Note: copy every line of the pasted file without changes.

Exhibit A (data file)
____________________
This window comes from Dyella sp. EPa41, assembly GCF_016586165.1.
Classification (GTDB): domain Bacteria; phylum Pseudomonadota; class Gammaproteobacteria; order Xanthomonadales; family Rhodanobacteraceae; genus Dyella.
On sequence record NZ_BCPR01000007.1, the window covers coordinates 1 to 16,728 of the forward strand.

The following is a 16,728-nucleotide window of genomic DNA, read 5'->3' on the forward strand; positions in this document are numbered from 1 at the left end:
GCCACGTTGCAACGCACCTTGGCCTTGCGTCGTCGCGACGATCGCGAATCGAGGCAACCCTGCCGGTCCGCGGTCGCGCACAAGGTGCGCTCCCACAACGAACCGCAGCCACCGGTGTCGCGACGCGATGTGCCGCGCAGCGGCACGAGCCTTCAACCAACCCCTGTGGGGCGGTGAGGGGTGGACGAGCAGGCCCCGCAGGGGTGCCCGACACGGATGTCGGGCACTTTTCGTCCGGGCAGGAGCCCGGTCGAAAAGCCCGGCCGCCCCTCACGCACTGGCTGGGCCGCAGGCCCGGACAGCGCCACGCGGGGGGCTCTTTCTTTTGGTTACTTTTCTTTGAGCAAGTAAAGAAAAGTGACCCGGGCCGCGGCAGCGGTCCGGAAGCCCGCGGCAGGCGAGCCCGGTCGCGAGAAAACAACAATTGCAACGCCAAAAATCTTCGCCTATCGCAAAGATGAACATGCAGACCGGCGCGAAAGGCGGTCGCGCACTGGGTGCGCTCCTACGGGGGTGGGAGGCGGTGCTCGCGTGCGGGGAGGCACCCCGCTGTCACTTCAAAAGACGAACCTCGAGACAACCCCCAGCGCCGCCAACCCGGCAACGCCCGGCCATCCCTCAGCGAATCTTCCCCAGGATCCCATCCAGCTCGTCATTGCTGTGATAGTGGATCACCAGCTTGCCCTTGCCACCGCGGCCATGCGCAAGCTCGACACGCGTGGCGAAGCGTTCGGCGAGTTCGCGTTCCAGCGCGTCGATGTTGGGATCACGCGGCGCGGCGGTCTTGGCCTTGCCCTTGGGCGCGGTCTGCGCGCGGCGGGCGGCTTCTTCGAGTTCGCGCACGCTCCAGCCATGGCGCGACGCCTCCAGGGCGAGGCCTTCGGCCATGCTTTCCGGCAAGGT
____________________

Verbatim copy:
This window comes from Dyella sp. EPa41, assembly GCF_016586165.1.
Classification (GTDB): domain Bacteria; phylum Pseudomonadota; class Gammaproteobacteria; order Xanthomonadales; family Rhodanobacteraceae; genus Dyella.
On sequence record NZ_BCPR01000007.1, the window covers coordinates 1 to 16,728 of the forward strand.

The following is a 16,728-nucleotide window of genomic DNA, read 5'->3' on the forward strand; positions in this document are numbered from 1 at the left end:
GCCACGTTGCAACGCACCTTGGCCTTGCGTCGTCGCGACGATCGCGAATCGAGGCAACCCTGCCGGTCCGCGGTCGCGCACAAGGTGCGCTCCCACAACGAACCGCAGCCACCGGTGTCGCGACGCGATGTGCCGCGCAGCGGCACGAGCCTTCAACCAACCCCTGTGGGGCGGTGAGGGGTGGACGAGCAGGCCCCGCAGGGGTGCCCGACACGGATGTCGGGCACTTTTCGTCCGGGCAGGAGCCCGGTCGAAAAGCCCGGCCGCCCCTCACGCACTGGCTGGGCCGCAGGCCCGGACAGCGCCACGCGGGGGGCTCTTTCTTTTGGTTACTTTTCTTTGAGCAAGTAAAGAAAAGTGACCCGGGCCGCGGCAGCGGTCCGGAAGCCCGCGGCAGGCGAGCCCGGTCGCGAGAAAACAACAATTGCAACGCCAAAAATCTTCGCCTATCGCAAAGATGAACATGCAGACCGGCGCGAAAGGCGGTCGCGCACTGGGTGCGCTCCTACGGGGGTGGGAGGCGGTGCTCGCGTGCGGGGAGGCACCCCGCTGTCACTTCAAAAGACGAACCTCGAGACAACCCCCAGCGCCGCCAACCCGGCAACGCCCGGCCATCCCTCAGCGAATCTTCCCCAGGATCCCATCCAGCTCGTCATTGCTGTGATAGTGGATCACCAGCTTGCCCTTGCCACCGCGGCCATGCGCAAGCTCGACACGCGTGGCGAAGCGTTCGGCGAGTTCGCGTTCCAGCGCGTCGATGTTGGGATCACGCGGCGCGGCGGTCTTGGCCTTGCCCTTGGGCGCGGTCTGCGCGCGGCGGGCGGCTTCTTCGAGTTCGCGCACGCTCCAGCCATGGCGCGACGCCTCCAGGGCGAGGCCTTCGGCCATGCTTTCCGGCAAGGT